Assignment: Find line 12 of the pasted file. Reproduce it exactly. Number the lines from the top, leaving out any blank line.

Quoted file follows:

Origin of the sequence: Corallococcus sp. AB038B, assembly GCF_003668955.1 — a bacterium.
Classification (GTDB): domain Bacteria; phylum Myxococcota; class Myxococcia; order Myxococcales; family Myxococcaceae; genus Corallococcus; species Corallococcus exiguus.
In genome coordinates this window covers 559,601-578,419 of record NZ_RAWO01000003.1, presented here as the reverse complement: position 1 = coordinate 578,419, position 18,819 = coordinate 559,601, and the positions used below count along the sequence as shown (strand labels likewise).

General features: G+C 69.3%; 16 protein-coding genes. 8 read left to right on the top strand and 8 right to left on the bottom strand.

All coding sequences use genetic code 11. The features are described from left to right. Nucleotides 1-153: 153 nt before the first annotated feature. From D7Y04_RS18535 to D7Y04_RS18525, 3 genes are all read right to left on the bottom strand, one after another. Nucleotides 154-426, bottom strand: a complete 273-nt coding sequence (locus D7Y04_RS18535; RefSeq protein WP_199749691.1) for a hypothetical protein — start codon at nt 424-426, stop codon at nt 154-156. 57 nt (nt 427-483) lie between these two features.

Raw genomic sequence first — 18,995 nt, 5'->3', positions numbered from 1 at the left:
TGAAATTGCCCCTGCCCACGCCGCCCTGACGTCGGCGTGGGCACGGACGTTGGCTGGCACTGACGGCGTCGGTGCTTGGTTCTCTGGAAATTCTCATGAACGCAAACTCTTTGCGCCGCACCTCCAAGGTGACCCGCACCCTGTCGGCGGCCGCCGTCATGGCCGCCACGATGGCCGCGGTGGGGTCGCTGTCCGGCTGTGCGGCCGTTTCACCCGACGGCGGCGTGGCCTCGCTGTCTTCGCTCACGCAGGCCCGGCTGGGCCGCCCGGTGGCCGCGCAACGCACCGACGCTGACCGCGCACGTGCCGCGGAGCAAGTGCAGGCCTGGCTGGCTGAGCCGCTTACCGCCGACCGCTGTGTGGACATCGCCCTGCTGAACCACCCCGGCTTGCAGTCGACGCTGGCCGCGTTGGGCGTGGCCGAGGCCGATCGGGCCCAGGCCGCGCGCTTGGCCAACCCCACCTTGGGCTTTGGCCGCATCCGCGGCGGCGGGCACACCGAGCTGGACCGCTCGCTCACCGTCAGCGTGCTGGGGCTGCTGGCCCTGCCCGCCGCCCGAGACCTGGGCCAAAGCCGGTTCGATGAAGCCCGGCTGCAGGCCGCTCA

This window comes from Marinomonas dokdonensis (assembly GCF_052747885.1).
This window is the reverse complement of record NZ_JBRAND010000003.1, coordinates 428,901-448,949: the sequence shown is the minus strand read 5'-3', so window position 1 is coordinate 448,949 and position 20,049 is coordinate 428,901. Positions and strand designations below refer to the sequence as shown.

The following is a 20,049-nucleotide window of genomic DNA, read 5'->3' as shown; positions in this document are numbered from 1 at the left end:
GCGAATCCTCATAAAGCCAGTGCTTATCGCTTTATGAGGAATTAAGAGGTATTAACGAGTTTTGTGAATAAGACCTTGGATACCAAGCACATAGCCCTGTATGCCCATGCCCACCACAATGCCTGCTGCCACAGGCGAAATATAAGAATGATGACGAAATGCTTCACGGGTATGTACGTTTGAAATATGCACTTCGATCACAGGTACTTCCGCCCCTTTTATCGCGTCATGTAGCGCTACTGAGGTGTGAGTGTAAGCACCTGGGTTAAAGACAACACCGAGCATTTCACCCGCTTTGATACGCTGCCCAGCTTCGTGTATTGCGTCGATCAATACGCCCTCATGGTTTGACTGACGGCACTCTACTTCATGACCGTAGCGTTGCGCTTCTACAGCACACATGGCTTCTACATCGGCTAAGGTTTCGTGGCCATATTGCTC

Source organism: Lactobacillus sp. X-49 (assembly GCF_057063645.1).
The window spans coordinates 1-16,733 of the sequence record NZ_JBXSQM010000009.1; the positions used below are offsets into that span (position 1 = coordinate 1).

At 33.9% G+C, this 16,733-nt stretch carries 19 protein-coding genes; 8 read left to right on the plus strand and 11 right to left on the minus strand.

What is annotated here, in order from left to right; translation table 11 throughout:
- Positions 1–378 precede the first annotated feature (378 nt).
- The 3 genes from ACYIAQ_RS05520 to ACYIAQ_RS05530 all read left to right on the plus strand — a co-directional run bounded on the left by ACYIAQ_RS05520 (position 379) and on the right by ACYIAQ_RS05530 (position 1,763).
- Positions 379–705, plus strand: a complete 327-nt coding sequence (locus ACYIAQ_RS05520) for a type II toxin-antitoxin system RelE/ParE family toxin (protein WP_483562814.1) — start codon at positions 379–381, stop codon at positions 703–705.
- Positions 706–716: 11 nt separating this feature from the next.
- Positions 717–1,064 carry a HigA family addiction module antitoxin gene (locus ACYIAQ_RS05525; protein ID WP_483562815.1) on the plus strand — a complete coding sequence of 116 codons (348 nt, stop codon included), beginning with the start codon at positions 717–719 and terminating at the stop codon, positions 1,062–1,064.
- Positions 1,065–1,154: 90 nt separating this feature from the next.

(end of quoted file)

Source organism: Lactobacillus sp. X-49 (assembly GCF_057063645.1).